Arran to Gretna
Sweeping landscapes and jagged mountains make up the rugged magnificence
of Scotland's Deep South. But this beautiful tranquil setting conceals
an explosive and sometimes secret past.
Arran may have the feel of a wild island refuge with its peaceful and
spectacular mountainous landscape - but it's not just popular with tourist
and day trippers from Glasgow, some visitors come and stay for the duration.
Neil Oliver meets up with local fire-fighter, farm hand and newspaper
delivery lady, Fiona Laing, to see what life on the island is like.
Ardeer - Alfred Nobel
hard to believe that once, this bleak desolate spot on the Scottish coast
was the centre of an explosives empire. The modern world was developing
and there was a need for something more powerful than gunpowder to help
Alfred Nobel found the solution in nitro-glycerine, but packaged in a
way that made this fickle liquid much safer to handle, in the form of
solid sticks - dynamite. With backing from investors in Glasgow he built
his factory in Ardeer.
part of the coast was ideal, not only was it isolated but you also had
access to the sea. But when you take a closer look at the area, you cant
help but wonder if the landscape is actually natural or if it has been
deliberately reshaped, if so why?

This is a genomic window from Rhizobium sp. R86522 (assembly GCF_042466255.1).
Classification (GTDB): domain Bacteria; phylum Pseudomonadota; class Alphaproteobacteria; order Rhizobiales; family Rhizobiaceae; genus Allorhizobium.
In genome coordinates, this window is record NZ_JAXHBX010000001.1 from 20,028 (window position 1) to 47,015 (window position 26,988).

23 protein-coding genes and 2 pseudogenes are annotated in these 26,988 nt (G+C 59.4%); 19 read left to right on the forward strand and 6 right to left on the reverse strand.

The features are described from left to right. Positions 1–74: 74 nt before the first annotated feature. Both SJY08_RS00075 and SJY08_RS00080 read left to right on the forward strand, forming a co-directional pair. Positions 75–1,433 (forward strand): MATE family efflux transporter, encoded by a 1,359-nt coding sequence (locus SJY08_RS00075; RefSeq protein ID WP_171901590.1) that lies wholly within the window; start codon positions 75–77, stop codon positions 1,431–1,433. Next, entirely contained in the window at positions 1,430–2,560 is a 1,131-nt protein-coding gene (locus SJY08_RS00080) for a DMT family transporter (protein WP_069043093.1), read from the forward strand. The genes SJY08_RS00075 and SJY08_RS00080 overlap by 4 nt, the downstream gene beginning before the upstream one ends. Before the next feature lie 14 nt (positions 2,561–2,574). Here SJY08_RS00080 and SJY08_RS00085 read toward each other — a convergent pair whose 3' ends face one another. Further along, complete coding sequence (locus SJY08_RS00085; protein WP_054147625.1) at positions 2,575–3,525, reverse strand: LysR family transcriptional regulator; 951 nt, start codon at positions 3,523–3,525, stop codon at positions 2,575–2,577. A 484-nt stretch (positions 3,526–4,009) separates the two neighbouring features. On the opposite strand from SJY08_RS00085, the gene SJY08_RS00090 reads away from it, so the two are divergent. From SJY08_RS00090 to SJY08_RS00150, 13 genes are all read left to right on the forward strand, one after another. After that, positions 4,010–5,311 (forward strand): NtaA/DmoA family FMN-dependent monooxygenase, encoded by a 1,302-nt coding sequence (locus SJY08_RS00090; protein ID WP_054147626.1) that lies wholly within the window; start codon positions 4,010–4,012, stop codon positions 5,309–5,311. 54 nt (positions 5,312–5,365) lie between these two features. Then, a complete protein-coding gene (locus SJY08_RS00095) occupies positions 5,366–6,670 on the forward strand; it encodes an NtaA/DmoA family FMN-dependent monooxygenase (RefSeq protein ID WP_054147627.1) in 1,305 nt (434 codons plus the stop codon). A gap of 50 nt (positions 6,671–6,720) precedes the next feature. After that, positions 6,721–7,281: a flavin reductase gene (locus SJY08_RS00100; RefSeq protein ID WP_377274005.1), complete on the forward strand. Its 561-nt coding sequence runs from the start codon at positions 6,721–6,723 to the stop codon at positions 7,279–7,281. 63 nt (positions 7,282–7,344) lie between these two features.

Alice Roberts carries out an experiment with the help of explosives expert
David Pittam, to see how Nobel used the landscape to protect not only
his investment but also his employees.
the Second World War and the Cold War, the airport was used as a refuelling
stop for many GI's on their way to and from Europe - the most famous being
Elvis Presley, his brief and only moment spent on British soil.
But today Prestwick's air traffic control centre is one of the busiest
in the world, looking after many holiday makers and commuters on transatlantic
What is Ailsa Craig's connection with the Olympic Games?
first glance you could be mistaken for thinking that Ailsa Craig's hidden
treasure is its rugged natural beauty. Born out of a volcano, the outside
wore away, leaving behind an unusual plug shaped island.
But on a closer observation, you will find the remains of what was once
a small cottage industry based around the granite quarry on the island.
Nicholas Crane joins Hew Girvan who helped
his father quarry here when he was a boy,as many of his family members